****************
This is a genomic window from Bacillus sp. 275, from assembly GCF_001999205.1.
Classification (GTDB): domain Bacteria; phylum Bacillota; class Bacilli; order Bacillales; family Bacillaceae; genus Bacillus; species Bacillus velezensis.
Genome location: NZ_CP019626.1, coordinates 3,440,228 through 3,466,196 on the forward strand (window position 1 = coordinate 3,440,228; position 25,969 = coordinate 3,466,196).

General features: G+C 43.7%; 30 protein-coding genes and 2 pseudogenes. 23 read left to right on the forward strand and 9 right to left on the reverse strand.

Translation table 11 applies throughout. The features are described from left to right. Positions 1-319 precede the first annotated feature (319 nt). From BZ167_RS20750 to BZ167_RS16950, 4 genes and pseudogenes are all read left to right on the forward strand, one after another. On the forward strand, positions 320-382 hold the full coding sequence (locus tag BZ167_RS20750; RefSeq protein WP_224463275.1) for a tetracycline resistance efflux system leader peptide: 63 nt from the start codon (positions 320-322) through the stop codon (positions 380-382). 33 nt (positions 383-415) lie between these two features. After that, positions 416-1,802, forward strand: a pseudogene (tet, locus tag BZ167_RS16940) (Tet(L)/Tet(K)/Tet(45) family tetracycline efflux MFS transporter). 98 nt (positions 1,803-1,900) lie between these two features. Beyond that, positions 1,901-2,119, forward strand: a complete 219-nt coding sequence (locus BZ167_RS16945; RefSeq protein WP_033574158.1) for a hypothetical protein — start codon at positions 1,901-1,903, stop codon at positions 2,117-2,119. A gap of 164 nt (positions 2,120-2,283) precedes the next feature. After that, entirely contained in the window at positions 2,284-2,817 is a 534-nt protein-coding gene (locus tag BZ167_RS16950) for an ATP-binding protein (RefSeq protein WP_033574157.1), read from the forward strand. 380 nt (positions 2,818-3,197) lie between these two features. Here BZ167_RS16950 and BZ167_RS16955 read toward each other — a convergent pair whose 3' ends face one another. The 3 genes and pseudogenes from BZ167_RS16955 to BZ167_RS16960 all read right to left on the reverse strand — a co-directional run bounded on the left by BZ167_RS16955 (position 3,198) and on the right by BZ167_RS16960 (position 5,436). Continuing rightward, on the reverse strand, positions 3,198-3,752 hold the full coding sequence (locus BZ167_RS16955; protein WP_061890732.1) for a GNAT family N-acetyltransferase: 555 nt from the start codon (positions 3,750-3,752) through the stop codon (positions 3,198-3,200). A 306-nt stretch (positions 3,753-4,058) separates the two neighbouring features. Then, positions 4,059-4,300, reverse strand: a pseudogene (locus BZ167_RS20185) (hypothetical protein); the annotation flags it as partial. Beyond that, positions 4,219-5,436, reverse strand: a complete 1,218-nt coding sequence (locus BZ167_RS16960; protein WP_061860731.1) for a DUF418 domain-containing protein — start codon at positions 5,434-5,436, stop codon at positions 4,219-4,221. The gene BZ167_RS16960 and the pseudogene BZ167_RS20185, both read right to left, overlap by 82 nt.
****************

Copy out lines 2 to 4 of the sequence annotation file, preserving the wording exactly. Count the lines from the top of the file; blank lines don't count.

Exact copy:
Classification (GTDB): domain Bacteria; phylum Bacillota; class Bacilli; order Bacillales; family Bacillaceae; genus Bacillus; species Bacillus velezensis.
Genome location: NZ_CP019626.1, coordinates 3,440,228 through 3,466,196 on the forward strand (window position 1 = coordinate 3,440,228; position 25,969 = coordinate 3,466,196).

General features: G+C 43.7%; 30 protein-coding genes and 2 pseudogenes. 23 read left to right on the forward strand and 9 right to left on the reverse strand.